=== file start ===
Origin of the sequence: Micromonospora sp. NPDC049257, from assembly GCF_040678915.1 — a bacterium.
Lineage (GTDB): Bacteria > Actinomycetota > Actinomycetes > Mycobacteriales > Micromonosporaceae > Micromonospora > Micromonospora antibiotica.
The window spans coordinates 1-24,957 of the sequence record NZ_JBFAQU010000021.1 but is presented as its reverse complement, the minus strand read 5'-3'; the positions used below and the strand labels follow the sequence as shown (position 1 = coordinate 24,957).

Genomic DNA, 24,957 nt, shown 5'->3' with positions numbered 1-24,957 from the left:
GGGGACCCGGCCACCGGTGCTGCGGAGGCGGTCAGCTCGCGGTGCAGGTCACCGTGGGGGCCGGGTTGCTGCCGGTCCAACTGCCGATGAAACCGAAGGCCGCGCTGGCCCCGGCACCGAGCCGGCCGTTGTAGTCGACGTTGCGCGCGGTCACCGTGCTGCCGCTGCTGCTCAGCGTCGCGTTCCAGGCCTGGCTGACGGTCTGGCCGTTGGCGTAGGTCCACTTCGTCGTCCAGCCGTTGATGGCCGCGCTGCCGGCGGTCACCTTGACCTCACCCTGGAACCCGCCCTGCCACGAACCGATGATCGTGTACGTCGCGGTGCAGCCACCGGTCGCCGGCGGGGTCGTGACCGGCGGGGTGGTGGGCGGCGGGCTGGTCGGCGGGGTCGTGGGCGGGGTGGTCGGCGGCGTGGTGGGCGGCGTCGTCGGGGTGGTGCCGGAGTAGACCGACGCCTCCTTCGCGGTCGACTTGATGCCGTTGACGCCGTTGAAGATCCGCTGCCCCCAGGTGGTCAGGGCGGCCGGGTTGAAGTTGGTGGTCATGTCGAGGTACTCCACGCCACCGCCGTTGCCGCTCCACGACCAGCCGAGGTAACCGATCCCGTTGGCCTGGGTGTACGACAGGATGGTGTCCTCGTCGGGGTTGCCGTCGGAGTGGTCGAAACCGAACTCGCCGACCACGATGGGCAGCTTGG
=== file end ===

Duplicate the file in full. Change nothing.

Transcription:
Origin of the sequence: Micromonospora sp. NPDC049257, from assembly GCF_040678915.1 — a bacterium.
Lineage (GTDB): Bacteria > Actinomycetota > Actinomycetes > Mycobacteriales > Micromonosporaceae > Micromonospora > Micromonospora antibiotica.
The window spans coordinates 1-24,957 of the sequence record NZ_JBFAQU010000021.1 but is presented as its reverse complement, the minus strand read 5'-3'; the positions used below and the strand labels follow the sequence as shown (position 1 = coordinate 24,957).

Genomic DNA, 24,957 nt, shown 5'->3' with positions numbered 1-24,957 from the left:
GGGGACCCGGCCACCGGTGCTGCGGAGGCGGTCAGCTCGCGGTGCAGGTCACCGTGGGGGCCGGGTTGCTGCCGGTCCAACTGCCGATGAAACCGAAGGCCGCGCTGGCCCCGGCACCGAGCCGGCCGTTGTAGTCGACGTTGCGCGCGGTCACCGTGCTGCCGCTGCTGCTCAGCGTCGCGTTCCAGGCCTGGCTGACGGTCTGGCCGTTGGCGTAGGTCCACTTCGTCGTCCAGCCGTTGATGGCCGCGCTGCCGGCGGTCACCTTGACCTCACCCTGGAACCCGCCCTGCCACGAACCGATGATCGTGTACGTCGCGGTGCAGCCACCGGTCGCCGGCGGGGTCGTGACCGGCGGGGTGGTGGGCGGCGGGCTGGTCGGCGGGGTCGTGGGCGGGGTGGTCGGCGGCGTGGTGGGCGGCGTCGTCGGGGTGGTGCCGGAGTAGACCGACGCCTCCTTCGCGGTCGACTTGATGCCGTTGACGCCGTTGAAGATCCGCTGCCCCCAGGTGGTCAGGGCGGCCGGGTTGAAGTTGGTGGTCATGTCGAGGTACTCCACGCCACCGCCGTTGCCGCTCCACGACCAGCCGAGGTAACCGATCCCGTTGGCCTGGGTGTACGACAGGATGGTGTCCTCGTCGGGGTTGCCGTCGGAGTGGTCGAAACCGAACTCGCCGACCACGATGGGCAGCTTGG